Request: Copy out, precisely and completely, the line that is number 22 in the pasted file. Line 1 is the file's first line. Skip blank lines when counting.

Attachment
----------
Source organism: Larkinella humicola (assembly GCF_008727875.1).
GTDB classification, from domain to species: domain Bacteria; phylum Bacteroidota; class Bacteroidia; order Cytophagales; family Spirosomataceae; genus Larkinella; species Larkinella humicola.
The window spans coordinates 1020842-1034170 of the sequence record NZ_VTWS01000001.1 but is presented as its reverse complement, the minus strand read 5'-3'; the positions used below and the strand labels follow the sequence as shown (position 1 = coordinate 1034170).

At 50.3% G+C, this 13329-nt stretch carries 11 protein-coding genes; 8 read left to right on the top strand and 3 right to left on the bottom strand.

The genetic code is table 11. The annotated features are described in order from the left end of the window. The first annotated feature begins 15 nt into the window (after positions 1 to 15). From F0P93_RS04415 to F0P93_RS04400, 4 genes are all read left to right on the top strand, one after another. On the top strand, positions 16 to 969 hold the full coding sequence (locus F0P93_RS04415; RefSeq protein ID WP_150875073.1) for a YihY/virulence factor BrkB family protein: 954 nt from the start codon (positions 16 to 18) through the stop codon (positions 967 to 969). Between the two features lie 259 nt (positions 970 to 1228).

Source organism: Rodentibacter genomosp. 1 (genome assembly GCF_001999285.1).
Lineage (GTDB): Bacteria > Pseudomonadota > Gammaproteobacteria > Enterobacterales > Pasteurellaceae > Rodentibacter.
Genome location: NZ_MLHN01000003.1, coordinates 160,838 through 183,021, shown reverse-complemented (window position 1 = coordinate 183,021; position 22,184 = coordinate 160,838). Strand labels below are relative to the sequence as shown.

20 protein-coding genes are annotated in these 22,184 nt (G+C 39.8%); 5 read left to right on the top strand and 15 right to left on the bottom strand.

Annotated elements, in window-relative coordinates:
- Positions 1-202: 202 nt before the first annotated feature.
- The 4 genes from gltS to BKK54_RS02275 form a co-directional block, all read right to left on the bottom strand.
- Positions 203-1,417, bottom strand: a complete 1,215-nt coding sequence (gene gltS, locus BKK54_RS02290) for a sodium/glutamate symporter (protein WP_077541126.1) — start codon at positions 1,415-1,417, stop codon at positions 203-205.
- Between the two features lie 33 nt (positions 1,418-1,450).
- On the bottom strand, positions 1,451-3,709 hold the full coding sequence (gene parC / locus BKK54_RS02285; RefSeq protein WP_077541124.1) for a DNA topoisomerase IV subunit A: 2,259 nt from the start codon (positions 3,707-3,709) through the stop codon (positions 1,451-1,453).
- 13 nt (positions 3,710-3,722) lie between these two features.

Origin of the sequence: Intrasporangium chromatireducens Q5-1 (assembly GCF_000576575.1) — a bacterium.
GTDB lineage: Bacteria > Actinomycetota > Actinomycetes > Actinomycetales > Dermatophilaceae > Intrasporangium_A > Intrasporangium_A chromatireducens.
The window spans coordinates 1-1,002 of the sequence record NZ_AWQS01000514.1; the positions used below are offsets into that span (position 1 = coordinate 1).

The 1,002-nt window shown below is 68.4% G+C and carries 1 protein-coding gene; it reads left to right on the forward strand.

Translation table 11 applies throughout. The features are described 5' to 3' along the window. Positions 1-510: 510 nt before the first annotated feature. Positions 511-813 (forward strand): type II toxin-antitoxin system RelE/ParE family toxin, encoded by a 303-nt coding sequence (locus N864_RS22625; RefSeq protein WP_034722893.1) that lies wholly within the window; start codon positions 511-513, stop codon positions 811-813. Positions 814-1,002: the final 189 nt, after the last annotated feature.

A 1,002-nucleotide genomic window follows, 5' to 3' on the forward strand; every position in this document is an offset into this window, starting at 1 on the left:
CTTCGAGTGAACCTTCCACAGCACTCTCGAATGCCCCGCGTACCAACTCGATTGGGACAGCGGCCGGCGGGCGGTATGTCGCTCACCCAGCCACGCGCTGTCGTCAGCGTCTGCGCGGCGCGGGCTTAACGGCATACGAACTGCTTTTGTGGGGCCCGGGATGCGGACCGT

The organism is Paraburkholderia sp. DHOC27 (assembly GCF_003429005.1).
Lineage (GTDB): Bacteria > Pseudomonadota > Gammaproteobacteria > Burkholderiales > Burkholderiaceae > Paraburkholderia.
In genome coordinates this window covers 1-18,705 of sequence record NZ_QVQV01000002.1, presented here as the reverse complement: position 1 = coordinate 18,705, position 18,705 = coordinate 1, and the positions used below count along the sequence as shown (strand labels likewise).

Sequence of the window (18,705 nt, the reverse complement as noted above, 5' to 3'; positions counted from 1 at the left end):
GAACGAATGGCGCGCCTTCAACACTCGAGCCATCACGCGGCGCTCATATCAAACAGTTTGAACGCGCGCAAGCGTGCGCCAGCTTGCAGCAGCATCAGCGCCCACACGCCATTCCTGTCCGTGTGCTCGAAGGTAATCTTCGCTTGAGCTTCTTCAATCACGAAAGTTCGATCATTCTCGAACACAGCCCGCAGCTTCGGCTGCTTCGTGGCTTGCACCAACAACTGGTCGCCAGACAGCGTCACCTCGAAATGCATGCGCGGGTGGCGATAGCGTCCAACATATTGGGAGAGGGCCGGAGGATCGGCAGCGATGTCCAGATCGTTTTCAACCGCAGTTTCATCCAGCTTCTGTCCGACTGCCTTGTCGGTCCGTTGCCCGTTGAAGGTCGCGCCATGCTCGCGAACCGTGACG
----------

A 1,002-nucleotide genomic window follows, 5' to 3' on the forward strand; every position in this document is an offset into this window, starting at 1 on the left: